22

According to the poem:

Three Rings for the Elven-kings under the sky,
Seven for the Dwarf-lords in their halls of stone,
Nine for Mortal Men doomed to die,
One for the Dark Lord on his dark throne
In the Land of Mordor where the Shadows lie.
One Ring to rule them all. One Ring to find them,
One Ring to bring them all and in the darkness bind them
In the Land of Mordor where the Shadows lie.

This implies that the One Ring has power over the other rings and those that bear them. I'm not fully knowledgeable about the state of the other rings in the setting of the Lord of the Rings trilogy but I'm under the impression that nine rings were worn by the Nazgûl were already under the power of Sauron. The rings given to the Dwarves were lost, or Sauron had recovered them. The rings owned by the elves could have been destroyed or safely hidden so to avoid being used by anyone.

Why was it imperative that the One Ring be destroyed if its control over the other ring bearers would be negligible?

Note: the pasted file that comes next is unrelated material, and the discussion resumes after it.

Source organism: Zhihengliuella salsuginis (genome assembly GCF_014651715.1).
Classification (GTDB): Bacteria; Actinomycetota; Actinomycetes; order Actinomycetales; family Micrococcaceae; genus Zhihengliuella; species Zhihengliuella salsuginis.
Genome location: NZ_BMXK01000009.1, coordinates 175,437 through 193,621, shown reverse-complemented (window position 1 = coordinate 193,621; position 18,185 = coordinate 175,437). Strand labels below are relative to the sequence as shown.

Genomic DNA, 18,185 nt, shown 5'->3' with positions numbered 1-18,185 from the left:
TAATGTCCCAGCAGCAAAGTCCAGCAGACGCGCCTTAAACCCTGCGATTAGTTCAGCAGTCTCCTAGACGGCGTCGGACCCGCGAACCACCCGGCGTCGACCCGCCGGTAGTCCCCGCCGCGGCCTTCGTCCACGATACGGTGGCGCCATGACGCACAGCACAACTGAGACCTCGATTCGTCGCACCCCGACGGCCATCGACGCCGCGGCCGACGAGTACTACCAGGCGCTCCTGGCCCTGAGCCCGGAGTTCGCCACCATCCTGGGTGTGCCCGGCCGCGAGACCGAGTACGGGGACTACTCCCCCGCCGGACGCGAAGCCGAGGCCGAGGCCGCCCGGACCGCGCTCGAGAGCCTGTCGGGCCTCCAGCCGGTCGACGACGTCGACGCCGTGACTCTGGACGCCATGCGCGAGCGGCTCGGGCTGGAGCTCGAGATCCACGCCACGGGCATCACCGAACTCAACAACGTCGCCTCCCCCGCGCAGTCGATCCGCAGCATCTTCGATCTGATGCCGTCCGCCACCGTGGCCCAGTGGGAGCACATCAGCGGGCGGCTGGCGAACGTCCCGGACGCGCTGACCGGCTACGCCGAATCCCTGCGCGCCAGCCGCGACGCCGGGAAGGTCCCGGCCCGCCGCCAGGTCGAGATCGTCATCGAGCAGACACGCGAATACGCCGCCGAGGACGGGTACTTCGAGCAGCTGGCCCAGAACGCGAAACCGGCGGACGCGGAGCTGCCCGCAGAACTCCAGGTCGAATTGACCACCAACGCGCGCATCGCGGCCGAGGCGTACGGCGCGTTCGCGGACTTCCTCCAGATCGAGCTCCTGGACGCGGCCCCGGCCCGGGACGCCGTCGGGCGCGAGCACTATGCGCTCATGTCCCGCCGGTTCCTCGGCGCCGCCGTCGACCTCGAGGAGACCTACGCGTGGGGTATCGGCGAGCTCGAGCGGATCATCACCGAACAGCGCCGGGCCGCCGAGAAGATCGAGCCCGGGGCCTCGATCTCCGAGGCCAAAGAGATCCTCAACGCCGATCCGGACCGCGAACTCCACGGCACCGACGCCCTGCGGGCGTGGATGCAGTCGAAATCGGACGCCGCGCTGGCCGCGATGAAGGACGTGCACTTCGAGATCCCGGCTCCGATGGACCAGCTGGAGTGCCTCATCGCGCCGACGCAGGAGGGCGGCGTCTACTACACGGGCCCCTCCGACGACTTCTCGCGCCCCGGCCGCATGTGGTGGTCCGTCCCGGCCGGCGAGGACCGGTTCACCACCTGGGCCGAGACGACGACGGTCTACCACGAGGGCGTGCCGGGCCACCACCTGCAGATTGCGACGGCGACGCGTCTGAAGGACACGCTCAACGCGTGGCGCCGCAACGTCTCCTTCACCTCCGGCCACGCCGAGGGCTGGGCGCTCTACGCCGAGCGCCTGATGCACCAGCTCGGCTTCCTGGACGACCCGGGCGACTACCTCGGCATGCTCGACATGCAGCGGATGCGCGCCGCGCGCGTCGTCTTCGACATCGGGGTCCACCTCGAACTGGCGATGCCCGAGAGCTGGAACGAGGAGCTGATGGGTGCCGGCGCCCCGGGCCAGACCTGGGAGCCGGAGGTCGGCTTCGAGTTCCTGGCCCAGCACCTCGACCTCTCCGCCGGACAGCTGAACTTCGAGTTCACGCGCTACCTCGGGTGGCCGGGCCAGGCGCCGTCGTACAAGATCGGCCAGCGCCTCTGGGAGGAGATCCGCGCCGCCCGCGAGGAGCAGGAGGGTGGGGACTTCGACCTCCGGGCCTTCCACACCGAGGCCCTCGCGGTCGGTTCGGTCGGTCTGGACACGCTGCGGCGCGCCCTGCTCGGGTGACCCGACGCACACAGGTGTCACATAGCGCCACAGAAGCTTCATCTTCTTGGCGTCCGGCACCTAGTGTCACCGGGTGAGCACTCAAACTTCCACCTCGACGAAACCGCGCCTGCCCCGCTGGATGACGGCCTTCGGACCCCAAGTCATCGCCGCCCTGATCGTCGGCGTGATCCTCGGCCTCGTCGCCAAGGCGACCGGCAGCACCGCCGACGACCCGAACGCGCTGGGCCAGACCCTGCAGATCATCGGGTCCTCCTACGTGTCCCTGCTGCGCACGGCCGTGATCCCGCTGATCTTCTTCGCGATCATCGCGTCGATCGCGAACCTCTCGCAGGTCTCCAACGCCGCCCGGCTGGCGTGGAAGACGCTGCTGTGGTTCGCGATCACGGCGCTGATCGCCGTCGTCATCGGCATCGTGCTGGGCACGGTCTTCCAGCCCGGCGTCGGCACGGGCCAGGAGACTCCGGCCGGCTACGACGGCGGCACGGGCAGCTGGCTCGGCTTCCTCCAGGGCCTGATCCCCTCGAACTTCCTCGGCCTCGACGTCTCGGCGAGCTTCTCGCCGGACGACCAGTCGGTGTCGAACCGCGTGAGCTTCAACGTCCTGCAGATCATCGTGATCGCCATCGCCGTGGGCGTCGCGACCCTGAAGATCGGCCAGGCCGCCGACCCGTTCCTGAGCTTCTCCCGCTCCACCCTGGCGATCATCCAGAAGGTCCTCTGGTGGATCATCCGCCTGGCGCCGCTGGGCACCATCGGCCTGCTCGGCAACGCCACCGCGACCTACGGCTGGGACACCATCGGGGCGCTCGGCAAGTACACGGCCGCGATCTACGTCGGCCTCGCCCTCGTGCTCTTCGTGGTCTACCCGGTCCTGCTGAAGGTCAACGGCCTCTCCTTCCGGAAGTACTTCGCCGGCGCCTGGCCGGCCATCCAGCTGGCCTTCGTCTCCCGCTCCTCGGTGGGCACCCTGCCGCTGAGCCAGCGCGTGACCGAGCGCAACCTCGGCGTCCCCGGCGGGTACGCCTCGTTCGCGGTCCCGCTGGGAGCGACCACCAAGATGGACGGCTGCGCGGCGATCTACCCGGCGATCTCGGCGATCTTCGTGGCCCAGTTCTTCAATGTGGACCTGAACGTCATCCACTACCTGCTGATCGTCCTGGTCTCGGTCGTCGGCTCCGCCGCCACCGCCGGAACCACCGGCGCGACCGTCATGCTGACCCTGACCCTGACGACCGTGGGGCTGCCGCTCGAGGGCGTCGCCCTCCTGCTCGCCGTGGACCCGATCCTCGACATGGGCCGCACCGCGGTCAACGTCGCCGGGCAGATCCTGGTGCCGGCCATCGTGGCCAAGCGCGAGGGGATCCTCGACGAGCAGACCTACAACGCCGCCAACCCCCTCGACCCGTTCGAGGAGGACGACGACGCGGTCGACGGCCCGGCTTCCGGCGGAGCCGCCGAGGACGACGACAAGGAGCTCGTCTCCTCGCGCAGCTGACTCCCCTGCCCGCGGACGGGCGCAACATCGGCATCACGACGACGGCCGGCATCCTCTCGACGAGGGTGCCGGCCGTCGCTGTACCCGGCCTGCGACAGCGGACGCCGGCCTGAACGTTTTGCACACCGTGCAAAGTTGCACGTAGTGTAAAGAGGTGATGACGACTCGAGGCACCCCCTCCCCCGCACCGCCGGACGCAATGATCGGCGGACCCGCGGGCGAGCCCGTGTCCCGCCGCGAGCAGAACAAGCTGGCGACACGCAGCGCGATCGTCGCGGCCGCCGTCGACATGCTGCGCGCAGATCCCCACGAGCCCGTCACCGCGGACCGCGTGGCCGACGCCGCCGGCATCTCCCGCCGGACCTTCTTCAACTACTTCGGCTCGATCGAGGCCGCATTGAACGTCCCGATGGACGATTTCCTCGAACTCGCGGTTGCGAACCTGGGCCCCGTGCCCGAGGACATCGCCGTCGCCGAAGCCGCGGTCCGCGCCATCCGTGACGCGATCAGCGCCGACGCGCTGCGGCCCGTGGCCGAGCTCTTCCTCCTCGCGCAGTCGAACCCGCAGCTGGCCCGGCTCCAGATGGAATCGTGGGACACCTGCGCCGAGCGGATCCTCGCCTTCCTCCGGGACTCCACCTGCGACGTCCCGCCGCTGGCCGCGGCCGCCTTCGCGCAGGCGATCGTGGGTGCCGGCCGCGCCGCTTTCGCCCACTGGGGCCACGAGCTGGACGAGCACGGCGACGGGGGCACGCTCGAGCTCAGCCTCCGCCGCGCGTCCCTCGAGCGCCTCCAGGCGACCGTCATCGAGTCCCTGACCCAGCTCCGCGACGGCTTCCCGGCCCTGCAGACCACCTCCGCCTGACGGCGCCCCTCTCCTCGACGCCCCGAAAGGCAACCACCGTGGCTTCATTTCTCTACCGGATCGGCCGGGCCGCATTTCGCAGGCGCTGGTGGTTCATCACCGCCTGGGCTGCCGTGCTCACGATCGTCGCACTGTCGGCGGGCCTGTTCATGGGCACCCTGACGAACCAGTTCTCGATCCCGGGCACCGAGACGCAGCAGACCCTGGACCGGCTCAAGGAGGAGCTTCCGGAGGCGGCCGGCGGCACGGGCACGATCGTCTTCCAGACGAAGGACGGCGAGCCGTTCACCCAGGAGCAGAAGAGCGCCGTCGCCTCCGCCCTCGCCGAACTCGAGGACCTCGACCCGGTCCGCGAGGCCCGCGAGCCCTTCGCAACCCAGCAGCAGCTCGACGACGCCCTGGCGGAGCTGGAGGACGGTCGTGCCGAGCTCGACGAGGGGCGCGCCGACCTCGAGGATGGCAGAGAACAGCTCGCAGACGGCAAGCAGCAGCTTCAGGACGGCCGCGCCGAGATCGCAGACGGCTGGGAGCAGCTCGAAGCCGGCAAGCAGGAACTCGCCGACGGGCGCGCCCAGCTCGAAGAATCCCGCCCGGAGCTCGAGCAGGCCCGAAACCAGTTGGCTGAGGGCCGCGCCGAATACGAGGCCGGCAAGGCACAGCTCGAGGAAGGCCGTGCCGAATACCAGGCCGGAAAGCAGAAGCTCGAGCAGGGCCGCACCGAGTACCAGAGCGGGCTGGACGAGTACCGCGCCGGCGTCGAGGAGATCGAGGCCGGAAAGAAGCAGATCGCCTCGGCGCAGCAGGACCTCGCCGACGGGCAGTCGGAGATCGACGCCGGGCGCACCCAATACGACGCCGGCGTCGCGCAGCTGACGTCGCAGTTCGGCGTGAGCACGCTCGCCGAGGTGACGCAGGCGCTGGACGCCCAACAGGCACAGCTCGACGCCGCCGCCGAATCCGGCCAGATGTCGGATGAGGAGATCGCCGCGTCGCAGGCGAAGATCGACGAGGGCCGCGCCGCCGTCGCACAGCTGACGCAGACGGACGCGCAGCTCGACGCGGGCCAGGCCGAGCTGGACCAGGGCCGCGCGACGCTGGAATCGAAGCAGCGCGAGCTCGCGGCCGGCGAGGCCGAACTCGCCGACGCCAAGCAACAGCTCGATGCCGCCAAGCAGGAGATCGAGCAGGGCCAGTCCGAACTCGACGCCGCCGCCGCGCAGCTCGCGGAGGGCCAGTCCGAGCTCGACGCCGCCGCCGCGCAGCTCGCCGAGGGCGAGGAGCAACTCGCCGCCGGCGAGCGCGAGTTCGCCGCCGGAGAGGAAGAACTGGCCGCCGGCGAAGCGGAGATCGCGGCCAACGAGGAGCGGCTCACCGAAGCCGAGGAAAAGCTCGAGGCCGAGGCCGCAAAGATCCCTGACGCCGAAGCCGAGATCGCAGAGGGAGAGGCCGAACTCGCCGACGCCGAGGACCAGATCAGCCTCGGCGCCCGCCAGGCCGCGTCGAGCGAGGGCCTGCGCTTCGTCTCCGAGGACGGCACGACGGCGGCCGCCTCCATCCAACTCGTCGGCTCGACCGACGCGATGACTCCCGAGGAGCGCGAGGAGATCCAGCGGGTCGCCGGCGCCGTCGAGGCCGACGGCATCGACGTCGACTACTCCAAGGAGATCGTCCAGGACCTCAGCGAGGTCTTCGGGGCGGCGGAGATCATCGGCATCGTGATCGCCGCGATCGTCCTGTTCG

• 11
    The 9 rings were given to men who were then corrupted by the one ring and turned into the Ringwraiths. The three Elven rings were still in use actually Elrond wore one and so did Galadriel, Gandalf actually owned the third but did not wear it. The One ring would also corrupt anyone by seducing them with the idea of power so they would wear it. This is why all the powerful beings of middle earth refused to wear it or bear it even to mount doom i.e gandalf, elrond and even galadriel refused the offer. Boromir was more than tempted by the ring into an act of evil. – CandiedMango Jun 4 '14 at 15:31
44

The control that the One Ring has over the others is significant but that's not the real reason why it must be destroyed.

If we look at Of the Rings of Power and the Third Age, in The silmarillion, we'll see the reason why the One Ring was made and the reason why it must be destroyed:

And much of the strength and will of Sauron passed into that One Ring; for the power of the Elven-rings was very great, and that which should govern them must be a thing of surpassing potency; and Sauron forged it in the Mountain of Fire in the Land of Shadow. And while he wore the One Ring he could perceive all the things that were done by means of the lesser rings, and he could see and govern the very thoughts of those that wore them.